Christmas Brawls

Quad C and DTC do well with cruel Yules; only Poe perks up FIT's variety show

Forget those old fruitcakes of the past. This Christmas Carol is as warm, sweet and rich as a classic plum pudding.


As seasonal menus go, A Very FIT Christmas, the little variety show over at the Bath House Cultural Center, is a little bit of this, a little bit of that. And like any buffet, some nibbles are tastier than others.

Produced by the Festival of Independent Theatres, FIT Christmas tries for diversity but ends up suffering from a lack of focus. The line-up changes nightly, but each performance includes a few holiday-themed 10-minute plays, some musical solos and sing-alongs with the audience and a dash of traditional storytelling. Two playlets, Three Kings by James Venhaus and Two-Person Conversation by Matt Haldeman, are standard sketch material about holiday unpleasantness. The nonsensical Shopping and Dropping by Laura Henry--about teenagers at Macy's stumbling across what could be a corpse--should be returned for a full refund.

Michael Salimitari and Raye Bonham bring the first act of Season's Greetings to a screaming climax--under the tree, no less.
Michael Salimitari and Raye Bonham bring the first act of Season's Greetings to a screaming climax--under the tree, no less.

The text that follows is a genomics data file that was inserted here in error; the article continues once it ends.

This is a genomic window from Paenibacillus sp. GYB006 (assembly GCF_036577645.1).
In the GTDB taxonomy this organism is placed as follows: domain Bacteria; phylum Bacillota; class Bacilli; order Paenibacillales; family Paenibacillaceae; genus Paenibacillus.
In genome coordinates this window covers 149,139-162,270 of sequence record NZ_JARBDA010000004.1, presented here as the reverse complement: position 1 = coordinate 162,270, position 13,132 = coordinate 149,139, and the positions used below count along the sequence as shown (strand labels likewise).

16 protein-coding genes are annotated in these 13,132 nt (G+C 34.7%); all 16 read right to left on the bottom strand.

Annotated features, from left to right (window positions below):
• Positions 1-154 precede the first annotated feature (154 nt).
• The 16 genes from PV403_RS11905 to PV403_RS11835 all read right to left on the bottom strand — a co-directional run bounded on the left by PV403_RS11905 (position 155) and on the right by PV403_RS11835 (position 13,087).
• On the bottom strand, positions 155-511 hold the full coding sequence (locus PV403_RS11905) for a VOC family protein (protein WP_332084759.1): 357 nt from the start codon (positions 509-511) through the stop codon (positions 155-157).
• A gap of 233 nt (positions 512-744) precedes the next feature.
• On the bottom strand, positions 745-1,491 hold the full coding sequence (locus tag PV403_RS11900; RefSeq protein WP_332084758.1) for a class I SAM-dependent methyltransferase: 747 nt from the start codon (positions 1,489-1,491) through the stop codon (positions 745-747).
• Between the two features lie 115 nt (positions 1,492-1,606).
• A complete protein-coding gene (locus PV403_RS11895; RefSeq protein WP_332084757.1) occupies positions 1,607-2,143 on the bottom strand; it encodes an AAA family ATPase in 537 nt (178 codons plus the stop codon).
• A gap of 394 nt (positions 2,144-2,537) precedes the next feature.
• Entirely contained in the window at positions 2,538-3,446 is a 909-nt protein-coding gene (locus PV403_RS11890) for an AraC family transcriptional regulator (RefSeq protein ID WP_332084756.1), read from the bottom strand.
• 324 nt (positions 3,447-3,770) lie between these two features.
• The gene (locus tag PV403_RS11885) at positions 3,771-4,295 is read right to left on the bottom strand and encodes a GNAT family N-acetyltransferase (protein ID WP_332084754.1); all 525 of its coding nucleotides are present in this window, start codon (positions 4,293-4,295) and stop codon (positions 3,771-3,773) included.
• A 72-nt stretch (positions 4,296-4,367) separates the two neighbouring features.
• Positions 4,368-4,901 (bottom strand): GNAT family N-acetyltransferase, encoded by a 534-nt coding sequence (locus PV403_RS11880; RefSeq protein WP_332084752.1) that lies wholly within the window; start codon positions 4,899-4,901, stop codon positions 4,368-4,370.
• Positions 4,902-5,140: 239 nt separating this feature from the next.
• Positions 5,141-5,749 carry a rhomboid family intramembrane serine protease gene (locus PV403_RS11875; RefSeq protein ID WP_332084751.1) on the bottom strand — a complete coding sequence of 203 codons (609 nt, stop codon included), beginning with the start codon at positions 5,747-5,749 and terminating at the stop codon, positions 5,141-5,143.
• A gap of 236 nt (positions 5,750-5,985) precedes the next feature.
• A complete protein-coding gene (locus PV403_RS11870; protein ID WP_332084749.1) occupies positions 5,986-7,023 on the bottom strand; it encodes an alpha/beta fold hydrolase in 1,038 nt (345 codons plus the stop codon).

Details

Season's Greetings continues through December 11 at Quad C Theatre, 972-881-5100., A Christmas Carol continues through December 24 at Dallas Theater Center, 214-522-8999. and A Very FIT Christmas continues through December 18 at the Bath House

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On the night reviewed, there was only one sit-up-and-notice segment: Scott A. Eckert's astonishing one-man musical version of Edgar Allan Poe's The Tell-Tale Heart. As the opener of the second half of the evening, composer-performer Eckert's strange 15-minute mini-musical is sung in counterpoint to a recorded score of traditional carols. In melodies as atonal and intricate as Sondheim's for Sweeney Todd, Eckert sings and acts out Poe's dark story of jealousy and murder. As Eckert pantomimes stabbing his nemesis in his sleep, the victim's heart beats its last to the thrumming "pah-rum-pah-pum-pums" of "The Little Drummer Boy." Chilling.

Eckert is one of Dallas' most underappreciated theater talents. His modernized versions of Macbeth and Hamlet, staged at the Pocket Sandwich Theatre in a series Eckert calls Shakespeare for the Modern Man, are cleverly streamlined and wickedly witty. He also serves as musical director for musicals all over town. And in his spare time he has come up with this knockout Poe thing. Not exactly imbued with Yuletide cheer, but it is an unexpected spasm of excitement in an otherwise dreary FIT Christmas.

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